Day 329: Soil and Forests

The final suggestion from Chris Goodall is also one of his broadest yet: it’s about the way in which we treat our soils and forests. Rather related to his previous chapter on Biochar, he talks about the utility of soils as a place of carbon capture. But we are capable of decreasing the carbon-holding-capacities of soils, and we’ve been doing a lot of that lately, with intensive monocultures that make use of soils without giving anything back.

To cope with climate change and the other pressures humanity as a whole faces, we need to make the most effective use of the fertile land the Earth has. To do so, Goodall suggests we improve grazing practices (more movement of the flocks and herds, though not necessarily less of them), that we practice zero-till farming approaches, and that we develop more fuel-efficient stoves, to save the forests.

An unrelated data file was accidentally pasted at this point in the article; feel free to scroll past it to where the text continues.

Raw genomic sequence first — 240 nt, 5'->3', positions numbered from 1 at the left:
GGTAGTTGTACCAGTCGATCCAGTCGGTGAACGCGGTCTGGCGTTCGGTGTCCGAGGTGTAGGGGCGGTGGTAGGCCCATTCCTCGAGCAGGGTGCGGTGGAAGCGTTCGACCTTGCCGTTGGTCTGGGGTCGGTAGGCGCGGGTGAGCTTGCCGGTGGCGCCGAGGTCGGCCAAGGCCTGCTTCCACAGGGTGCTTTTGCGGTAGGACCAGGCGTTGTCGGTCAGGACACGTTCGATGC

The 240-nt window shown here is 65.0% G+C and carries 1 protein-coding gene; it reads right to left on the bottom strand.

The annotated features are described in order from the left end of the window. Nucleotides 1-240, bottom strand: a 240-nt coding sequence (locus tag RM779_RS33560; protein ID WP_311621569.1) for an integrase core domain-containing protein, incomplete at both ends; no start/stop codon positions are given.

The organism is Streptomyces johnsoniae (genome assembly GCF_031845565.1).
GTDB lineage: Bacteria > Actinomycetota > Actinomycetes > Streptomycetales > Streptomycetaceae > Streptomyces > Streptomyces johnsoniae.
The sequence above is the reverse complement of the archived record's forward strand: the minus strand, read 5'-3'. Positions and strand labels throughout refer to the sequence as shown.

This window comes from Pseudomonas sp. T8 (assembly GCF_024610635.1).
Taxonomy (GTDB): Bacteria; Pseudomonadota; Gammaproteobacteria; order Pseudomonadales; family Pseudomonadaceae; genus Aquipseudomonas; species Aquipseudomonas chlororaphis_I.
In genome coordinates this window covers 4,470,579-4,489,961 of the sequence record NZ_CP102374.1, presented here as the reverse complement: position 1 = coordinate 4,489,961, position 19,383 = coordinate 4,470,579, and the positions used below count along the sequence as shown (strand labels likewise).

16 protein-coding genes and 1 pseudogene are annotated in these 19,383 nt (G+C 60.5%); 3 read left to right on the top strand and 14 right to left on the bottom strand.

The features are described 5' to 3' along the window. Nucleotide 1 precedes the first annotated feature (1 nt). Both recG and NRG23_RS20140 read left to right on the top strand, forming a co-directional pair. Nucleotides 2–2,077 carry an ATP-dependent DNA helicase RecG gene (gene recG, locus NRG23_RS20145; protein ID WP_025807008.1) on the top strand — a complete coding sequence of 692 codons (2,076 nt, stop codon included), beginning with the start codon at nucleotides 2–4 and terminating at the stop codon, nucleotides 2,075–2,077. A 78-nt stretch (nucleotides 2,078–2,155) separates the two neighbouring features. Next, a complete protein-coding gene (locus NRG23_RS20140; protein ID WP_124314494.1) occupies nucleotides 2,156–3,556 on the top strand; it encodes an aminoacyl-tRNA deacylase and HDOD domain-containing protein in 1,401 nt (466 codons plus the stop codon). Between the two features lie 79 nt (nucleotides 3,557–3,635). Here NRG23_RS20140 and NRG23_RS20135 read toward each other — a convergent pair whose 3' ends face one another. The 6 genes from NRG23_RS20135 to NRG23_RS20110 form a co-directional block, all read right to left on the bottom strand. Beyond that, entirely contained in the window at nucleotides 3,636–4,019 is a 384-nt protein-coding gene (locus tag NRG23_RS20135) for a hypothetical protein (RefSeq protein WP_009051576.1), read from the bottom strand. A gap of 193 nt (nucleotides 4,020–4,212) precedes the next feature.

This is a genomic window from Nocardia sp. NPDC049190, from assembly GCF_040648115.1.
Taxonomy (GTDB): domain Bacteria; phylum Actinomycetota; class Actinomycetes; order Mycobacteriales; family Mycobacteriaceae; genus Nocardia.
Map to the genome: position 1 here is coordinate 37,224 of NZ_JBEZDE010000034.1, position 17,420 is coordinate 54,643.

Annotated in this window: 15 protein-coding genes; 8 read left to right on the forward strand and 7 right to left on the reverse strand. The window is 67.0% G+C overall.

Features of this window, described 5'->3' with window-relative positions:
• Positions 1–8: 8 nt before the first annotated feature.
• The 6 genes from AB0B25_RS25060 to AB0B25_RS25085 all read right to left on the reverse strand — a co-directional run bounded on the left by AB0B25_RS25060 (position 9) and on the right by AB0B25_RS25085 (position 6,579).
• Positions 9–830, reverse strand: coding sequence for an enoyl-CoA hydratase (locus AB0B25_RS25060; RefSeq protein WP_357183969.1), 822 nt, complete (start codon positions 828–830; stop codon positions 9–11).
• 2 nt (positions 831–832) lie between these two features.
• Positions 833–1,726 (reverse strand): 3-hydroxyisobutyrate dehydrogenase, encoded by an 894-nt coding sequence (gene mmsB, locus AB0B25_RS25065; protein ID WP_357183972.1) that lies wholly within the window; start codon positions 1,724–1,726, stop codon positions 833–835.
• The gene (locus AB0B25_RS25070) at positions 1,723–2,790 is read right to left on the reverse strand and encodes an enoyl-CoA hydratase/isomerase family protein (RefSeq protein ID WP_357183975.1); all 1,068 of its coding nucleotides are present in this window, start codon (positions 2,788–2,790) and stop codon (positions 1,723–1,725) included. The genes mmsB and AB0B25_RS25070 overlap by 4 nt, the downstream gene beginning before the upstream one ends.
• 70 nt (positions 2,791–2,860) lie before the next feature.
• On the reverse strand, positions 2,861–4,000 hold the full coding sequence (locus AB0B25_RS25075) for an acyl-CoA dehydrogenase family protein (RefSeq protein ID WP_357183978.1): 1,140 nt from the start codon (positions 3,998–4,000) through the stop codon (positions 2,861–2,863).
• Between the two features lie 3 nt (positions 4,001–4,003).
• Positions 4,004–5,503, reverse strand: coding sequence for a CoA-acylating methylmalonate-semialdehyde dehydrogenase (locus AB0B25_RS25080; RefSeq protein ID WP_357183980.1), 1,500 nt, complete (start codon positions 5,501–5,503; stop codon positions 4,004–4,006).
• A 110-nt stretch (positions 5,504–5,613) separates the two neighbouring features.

If only developing and implementing all of Goodall’s 10 Technologies was as straightforward a matter as he describes. Regrettably, as he himself points out, there’s a lot of politics and economics in the way. Nonetheless, technology is moving fast and it is going to be increasingly difficult for companies, government and even individuals to justify why they’re emitting very high levels of carbon dioxide, as the ease of not doing so happily increases.

 

How would we like our future forests to be? (images author’s own)

Interested in more detail? Check out Chapter 10 of 10 Technologies to Save the Planet!

9781846688683

 

10 Technologies to Save the Planet

Chris Goodall, 2008

 

 


There’s 365 days in a year (well, kind of), there’s definitely at least 365 ways to be green (definitely). There’s easy ways, and there’s tougher ways. For some, certain approaches to being green may be easier than others. But here we go, let’s try going from being green to being greener still!

Day 328: Biochar

In Chapter 9 of  10 Technologies to Save the Planet! Chris Goodall perhaps reaches his pinnacle of strange suggestions: we can cut carbon emissions by creating charcoal and spreading it through the soil.